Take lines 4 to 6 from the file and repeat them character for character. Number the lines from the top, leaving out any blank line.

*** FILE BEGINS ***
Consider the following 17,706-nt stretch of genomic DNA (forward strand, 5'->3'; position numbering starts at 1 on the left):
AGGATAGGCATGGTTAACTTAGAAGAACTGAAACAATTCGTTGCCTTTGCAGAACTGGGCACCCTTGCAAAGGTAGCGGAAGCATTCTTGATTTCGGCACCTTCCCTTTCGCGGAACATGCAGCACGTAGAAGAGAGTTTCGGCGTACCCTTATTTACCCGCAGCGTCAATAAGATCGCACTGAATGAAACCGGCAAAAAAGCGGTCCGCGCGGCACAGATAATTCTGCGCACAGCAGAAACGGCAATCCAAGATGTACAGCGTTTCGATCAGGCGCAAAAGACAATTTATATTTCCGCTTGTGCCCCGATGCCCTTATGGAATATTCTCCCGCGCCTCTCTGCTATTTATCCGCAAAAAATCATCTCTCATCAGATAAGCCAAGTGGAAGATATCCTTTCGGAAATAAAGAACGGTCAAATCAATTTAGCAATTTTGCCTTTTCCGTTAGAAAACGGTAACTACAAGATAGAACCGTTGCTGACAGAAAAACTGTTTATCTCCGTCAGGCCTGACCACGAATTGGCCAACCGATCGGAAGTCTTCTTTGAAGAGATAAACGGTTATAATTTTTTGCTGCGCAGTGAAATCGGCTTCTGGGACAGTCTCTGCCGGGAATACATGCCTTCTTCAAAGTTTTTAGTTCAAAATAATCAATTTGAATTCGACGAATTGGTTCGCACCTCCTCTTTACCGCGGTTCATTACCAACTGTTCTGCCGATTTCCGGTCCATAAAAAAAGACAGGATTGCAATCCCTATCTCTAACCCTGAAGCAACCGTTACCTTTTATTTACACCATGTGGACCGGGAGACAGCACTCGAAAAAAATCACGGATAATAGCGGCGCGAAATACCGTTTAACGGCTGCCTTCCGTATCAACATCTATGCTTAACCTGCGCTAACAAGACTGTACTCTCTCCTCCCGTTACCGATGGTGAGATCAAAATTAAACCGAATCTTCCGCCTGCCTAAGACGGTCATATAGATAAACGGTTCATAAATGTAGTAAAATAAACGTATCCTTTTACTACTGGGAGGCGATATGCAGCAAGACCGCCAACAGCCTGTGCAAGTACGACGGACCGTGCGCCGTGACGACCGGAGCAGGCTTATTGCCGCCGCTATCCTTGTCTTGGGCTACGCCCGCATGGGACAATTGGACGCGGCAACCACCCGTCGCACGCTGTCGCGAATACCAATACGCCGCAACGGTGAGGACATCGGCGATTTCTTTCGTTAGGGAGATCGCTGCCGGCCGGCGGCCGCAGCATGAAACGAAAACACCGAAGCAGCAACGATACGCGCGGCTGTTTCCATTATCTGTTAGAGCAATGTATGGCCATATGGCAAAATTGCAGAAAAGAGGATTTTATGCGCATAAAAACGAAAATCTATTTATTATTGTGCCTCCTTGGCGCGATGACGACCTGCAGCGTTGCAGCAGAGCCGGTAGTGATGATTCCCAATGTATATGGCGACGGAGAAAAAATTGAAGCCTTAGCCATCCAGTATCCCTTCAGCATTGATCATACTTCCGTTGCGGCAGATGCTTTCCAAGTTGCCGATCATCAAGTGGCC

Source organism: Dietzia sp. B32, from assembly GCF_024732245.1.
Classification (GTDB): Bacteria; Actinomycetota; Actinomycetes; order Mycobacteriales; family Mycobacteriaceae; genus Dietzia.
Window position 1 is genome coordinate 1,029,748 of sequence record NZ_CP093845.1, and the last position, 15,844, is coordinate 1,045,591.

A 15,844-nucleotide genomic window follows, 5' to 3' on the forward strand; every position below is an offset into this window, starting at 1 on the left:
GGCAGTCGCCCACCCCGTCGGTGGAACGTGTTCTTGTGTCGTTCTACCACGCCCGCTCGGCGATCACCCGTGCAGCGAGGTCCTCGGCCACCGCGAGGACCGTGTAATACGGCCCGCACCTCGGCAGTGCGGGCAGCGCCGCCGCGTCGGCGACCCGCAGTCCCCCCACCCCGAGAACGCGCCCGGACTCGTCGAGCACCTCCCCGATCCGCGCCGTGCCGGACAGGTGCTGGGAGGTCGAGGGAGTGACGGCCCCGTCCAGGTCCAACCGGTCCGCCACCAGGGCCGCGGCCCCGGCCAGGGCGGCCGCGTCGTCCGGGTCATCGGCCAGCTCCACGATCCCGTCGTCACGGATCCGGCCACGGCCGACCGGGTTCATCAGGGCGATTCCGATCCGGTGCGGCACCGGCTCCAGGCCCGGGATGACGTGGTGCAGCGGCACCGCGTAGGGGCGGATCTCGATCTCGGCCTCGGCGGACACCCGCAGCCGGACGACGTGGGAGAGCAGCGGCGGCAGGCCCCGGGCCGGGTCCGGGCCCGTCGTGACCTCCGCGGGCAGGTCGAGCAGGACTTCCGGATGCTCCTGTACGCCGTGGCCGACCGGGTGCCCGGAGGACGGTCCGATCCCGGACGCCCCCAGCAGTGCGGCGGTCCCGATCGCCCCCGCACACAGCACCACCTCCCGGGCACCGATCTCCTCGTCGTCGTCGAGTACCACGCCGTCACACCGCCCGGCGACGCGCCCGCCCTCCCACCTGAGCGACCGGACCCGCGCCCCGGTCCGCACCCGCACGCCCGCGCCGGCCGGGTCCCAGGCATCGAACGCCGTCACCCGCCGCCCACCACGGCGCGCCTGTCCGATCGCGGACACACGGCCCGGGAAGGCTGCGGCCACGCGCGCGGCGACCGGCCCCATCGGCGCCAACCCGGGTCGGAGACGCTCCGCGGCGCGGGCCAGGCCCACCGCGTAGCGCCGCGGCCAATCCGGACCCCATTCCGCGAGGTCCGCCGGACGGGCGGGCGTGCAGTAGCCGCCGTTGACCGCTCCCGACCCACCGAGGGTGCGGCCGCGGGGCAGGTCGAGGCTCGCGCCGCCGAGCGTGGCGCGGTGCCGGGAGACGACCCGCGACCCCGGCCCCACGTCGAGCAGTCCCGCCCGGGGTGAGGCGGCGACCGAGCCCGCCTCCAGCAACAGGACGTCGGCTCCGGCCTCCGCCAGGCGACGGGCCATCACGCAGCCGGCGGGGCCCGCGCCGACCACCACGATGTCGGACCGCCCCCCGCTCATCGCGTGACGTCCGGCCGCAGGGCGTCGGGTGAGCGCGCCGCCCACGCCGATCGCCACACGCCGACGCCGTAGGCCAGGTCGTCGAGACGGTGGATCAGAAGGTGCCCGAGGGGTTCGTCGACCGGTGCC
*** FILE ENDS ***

Classification (GTDB): Bacteria; Actinomycetota; Actinomycetes; order Mycobacteriales; family Mycobacteriaceae; genus Dietzia.
Window position 1 is genome coordinate 1,029,748 of sequence record NZ_CP093845.1, and the last position, 15,844, is coordinate 1,045,591.

A 15,844-nucleotide genomic window follows, 5' to 3' on the forward strand; every position below is an offset into this window, starting at 1 on the left: